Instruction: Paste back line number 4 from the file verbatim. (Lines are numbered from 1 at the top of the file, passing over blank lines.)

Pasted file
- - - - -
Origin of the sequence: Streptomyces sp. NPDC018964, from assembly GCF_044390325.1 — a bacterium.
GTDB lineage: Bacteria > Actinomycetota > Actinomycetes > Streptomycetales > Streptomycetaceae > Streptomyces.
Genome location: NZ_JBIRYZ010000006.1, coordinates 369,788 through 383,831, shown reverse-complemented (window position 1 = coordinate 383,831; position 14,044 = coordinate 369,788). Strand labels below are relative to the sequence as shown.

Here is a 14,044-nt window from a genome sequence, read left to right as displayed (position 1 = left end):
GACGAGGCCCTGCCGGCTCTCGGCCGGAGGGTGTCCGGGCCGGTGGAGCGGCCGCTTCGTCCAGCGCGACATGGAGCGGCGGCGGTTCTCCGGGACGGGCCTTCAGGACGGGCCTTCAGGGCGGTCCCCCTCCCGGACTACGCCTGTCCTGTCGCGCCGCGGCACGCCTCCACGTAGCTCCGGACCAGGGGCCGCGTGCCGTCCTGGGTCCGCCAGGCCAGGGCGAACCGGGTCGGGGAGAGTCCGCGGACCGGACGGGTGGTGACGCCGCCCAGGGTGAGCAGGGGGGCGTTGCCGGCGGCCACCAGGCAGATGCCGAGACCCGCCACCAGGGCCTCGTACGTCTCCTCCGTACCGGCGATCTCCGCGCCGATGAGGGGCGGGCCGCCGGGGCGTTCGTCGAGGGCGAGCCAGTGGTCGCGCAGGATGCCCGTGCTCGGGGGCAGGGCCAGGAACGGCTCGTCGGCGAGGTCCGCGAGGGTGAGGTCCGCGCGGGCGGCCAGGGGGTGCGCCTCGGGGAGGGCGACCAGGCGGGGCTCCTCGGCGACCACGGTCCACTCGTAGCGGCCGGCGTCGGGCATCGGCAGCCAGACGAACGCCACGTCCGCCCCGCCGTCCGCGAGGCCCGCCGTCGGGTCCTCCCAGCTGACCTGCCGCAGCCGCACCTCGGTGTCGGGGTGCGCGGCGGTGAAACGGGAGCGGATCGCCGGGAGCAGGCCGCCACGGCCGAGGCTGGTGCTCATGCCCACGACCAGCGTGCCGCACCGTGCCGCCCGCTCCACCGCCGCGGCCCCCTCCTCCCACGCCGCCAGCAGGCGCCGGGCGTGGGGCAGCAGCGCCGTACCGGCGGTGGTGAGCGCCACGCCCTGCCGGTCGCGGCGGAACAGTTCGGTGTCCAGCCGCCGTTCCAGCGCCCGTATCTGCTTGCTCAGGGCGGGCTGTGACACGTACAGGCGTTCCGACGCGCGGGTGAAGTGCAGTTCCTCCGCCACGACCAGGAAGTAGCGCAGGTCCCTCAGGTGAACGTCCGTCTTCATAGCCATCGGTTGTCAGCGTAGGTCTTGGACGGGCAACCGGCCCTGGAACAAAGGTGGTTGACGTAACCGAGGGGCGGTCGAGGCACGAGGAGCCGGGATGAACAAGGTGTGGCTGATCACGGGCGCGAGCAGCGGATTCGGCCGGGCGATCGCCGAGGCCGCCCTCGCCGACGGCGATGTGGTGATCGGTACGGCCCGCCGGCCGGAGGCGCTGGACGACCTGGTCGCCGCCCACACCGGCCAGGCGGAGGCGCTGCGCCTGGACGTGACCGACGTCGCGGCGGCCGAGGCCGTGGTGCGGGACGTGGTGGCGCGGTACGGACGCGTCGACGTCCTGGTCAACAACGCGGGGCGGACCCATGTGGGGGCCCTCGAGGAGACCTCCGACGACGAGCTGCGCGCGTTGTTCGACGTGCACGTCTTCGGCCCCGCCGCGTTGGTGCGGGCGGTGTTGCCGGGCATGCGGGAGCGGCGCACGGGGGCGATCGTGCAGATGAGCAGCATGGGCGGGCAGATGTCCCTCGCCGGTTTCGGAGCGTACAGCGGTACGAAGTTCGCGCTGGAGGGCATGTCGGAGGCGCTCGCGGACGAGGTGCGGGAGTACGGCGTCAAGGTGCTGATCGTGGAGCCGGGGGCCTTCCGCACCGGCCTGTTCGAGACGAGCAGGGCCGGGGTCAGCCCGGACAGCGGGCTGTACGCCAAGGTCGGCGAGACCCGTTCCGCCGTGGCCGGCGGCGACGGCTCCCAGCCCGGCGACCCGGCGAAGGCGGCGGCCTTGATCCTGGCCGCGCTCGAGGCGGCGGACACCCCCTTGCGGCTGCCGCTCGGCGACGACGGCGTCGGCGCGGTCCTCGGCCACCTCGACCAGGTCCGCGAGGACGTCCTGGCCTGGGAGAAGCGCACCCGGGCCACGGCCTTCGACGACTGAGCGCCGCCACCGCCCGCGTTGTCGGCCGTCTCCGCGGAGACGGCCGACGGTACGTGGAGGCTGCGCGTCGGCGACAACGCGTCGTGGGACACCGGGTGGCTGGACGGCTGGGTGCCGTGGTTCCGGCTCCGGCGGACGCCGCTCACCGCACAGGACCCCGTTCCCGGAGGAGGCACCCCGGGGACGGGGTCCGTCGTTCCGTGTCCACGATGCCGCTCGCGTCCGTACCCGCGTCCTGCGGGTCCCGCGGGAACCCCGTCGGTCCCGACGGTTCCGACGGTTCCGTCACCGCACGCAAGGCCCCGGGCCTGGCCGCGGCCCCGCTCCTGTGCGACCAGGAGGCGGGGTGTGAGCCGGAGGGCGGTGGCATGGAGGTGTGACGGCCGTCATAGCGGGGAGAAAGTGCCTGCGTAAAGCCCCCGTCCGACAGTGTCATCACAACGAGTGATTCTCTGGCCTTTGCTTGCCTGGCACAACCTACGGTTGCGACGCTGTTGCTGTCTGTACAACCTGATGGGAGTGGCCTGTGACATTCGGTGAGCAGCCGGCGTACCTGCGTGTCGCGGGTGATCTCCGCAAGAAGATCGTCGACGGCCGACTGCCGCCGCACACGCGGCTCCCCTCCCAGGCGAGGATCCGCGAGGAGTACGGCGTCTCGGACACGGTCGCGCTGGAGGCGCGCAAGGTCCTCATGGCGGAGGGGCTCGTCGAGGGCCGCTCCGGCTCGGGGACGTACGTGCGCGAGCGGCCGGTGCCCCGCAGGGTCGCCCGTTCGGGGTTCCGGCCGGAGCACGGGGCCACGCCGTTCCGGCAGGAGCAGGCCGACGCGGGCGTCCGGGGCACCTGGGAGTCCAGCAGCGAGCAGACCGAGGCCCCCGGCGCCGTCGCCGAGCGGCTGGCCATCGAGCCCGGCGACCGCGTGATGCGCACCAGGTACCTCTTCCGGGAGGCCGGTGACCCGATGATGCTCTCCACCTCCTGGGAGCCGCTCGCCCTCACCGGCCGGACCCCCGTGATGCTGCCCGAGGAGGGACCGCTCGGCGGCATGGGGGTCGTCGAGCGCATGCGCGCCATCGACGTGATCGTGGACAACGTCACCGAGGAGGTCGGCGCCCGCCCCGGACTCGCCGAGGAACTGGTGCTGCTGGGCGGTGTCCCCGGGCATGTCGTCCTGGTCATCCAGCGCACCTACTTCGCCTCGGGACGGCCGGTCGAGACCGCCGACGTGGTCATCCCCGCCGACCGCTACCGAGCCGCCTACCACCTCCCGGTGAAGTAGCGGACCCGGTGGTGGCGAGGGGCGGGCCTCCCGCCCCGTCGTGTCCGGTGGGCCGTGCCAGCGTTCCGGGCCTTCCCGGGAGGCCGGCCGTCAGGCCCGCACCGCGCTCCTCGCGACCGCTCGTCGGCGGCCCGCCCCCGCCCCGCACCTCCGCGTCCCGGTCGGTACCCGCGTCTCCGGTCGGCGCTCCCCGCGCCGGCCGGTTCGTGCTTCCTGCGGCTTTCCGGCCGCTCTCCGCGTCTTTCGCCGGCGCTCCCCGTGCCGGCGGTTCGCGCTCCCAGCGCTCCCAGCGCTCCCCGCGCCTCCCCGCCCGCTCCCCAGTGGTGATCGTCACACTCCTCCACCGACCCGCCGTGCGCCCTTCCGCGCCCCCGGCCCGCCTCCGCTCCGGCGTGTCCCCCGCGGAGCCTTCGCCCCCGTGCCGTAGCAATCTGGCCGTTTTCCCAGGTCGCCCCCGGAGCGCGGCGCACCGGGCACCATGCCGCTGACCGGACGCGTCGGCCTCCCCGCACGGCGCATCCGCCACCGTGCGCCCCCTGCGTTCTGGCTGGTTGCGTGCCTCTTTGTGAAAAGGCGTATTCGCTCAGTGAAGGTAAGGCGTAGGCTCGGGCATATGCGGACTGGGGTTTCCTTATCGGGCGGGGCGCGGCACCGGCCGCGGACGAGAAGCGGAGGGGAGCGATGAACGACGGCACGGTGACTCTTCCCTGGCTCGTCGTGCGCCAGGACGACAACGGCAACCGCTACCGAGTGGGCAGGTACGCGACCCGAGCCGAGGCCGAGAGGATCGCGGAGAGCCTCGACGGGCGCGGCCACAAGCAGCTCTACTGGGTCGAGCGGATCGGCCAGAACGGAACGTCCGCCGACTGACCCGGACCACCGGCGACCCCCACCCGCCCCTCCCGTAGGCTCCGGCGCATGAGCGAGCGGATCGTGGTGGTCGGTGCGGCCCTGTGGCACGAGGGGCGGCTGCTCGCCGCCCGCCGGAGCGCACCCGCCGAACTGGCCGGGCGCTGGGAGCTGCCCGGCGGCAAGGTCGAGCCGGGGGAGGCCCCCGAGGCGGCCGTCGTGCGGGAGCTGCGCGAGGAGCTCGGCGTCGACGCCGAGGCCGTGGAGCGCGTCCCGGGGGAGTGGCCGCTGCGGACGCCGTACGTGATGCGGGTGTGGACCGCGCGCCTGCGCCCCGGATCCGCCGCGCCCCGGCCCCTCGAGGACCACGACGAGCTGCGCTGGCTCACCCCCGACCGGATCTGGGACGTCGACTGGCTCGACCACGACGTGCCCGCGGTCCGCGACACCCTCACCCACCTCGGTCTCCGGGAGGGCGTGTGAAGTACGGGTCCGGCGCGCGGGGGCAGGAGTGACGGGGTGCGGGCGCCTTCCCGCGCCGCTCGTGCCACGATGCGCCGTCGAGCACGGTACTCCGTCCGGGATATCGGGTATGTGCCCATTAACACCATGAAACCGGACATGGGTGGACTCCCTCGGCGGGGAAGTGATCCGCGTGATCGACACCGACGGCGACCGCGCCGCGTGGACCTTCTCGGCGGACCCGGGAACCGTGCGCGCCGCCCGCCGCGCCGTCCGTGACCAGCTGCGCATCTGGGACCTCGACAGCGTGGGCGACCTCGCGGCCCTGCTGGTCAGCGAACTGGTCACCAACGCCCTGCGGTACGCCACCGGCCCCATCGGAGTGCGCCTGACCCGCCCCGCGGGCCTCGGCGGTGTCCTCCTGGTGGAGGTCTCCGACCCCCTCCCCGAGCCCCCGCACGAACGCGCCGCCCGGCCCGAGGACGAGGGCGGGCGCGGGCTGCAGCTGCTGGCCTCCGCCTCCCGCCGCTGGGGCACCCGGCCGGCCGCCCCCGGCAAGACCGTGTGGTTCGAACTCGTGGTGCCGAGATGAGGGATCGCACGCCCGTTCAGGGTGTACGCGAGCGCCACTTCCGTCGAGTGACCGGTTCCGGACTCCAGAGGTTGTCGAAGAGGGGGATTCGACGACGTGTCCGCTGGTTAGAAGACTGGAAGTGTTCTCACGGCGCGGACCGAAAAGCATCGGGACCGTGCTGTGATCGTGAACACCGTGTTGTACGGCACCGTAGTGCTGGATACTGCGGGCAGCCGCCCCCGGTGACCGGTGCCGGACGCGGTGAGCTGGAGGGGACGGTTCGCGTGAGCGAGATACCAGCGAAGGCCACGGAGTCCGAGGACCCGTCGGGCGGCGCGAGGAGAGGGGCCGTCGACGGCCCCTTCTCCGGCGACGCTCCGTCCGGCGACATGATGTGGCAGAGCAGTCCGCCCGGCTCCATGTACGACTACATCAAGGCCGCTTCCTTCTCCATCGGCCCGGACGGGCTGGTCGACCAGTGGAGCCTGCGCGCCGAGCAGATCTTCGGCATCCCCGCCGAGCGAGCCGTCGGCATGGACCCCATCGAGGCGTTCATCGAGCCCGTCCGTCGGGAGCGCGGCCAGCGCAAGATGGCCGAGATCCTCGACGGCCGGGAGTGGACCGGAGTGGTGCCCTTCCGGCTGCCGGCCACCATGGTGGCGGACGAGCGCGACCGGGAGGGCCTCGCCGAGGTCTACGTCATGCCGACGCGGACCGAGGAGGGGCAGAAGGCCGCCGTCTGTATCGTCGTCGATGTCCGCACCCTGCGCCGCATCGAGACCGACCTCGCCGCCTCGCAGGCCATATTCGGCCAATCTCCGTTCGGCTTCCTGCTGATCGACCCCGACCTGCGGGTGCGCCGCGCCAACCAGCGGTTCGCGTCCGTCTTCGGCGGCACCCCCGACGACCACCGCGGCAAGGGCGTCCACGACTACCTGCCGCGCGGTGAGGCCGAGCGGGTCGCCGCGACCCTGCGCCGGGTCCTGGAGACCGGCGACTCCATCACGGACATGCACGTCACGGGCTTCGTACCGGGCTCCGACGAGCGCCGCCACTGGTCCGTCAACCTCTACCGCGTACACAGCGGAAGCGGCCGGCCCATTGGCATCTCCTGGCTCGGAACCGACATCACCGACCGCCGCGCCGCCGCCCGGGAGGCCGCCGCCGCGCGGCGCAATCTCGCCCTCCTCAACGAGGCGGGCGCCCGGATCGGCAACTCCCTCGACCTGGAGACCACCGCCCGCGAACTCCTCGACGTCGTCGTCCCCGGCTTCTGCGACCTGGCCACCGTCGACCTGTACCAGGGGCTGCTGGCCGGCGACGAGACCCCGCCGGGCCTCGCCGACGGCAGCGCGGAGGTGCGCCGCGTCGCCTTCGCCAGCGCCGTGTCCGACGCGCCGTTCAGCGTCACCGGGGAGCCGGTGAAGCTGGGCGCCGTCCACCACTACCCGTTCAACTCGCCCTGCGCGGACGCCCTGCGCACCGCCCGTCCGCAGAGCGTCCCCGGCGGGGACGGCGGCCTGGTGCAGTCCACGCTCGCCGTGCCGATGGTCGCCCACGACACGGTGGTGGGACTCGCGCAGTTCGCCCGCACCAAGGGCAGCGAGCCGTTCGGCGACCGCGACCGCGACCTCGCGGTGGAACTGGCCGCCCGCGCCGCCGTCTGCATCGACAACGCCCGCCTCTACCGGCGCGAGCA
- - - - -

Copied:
Here is a 14,044-nt window from a genome sequence, read left to right as displayed (position 1 = left end):